Issue #22: The Cloud

Somebody Else’s Computer As A Service

In November 12, 1990, a 35 year-old Bill Gates introduced his “Information at your Fingertips” concept during his keynote at COMDEX. The PC, he said, would become “more personal,” integrating “fax, voice and electronic mail,” and providing “easy access to a broad range of information.” More or less at the same time, Tim Berners-Lee was giving the final touches to the first web browser and web server software ever put in production. Bill Gates was right; as any Internet user can easily confirm 30 years later, PCs become much more interesting when you connect them to other computers. Or, as they call it, “The Cloud.”

More crunchy anecdotes about Bill Gates; his 1995 book “The Road Ahead” contained almost no reference to the World Wide Web. Make no mistake, he quickly caught up and merely three years later his Internet Explorer ate Netscape for breakfast, becoming a nighmarish standard for the following 12 years.

The Browser is the window that allows you to peek into The Cloud. How appropriate to name your operating system “Windows” then. Marketing genius at work.

But browsers talk HTTP, and HTTP sits on top of TCP/IP; let’s remind ourselves that back in the 80s not everybody agreed in a protocol to make computers talk to each other. Standardisation took some time. During the 70s and the 80s, then, each vendor had its own “Cloud” computing platform, absolutely and completely incompatible with one another. IBM created OS/360, which later begat The Mythical Man Month and z/OS. The Mainframe and the terminals. The Cloud, as conceived in 1965.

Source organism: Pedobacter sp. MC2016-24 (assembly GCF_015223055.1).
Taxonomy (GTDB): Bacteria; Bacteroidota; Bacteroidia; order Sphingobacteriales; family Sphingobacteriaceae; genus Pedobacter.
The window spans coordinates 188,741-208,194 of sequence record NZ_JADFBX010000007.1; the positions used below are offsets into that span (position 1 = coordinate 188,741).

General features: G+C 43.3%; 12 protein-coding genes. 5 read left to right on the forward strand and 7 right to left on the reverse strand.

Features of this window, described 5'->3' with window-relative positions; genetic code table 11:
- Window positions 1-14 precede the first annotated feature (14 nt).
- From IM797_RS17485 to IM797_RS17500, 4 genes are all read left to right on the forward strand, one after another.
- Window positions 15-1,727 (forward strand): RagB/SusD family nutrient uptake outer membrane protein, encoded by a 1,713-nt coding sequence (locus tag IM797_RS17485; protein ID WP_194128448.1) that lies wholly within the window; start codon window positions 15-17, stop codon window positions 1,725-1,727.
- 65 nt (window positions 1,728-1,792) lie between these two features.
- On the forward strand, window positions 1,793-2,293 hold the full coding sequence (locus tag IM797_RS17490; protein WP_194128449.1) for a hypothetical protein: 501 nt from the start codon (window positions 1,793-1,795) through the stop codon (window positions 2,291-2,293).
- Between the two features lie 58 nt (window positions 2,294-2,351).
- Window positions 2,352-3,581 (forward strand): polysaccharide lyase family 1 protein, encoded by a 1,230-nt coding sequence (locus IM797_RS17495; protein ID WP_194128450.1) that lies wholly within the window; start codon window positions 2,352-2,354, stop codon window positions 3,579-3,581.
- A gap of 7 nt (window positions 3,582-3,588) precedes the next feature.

Where does this phrase “The Cloud” come from? The origins of the word are shrouded in mystery. Legend has it that the symbol used in network diagrams begat the name; others tried to claim the trademark “cloud computing” somewhere in the 90s; others say Compaq came up with the idea. The origin matters not, for the writing was on the wall: the PC was going to evolve into the window to a larger world, a network.

“The Network is the Computer®™” said John Gage from Sun in the 80’s. Yes, ® and ™. Because this phrase has been recently trademarked again by Cloudflare, because it is still valid, it is still relevant, and actually not much has changed in 35 years. (And Oracle’s lawyers must be really busy suing Google, to have missed the opportunity to renew the trademark of such an iconic phrase!)

The Cloud is that which continuously changes shape, moves from place to place, sometimes disappear and sometimes blocks the light of the sun. Not as radically as Eclipse would, but still.

It is a very religious thing. Businesses swear by it, developers can invoke it, pray for things to happen, and receive messages from it. I am surprised the church has not yet assigned a saint to our profession.

Before the PC, legend has it that computers were huge and expensive and occupied whole rooms. Users would log in to those behemoths from small VT100 terminals, and run programs written in FORTRAN and COBOL. The output would come as a long paper trail out of a dot matrix printer.

After the PC, legend has it that data centers were huge and expensive and occupied whole rooms. Users would log in to those behemoths from small “Post PC” devices or “PC Plus” devices (the names matter not), and run programs written in PHP, Go, JavaScript, Java, C#, or whatever you can fit inside a Docker container. The output would be stored in a database, in a PDF file, or sent as a push notification to one of the aforementioned devices.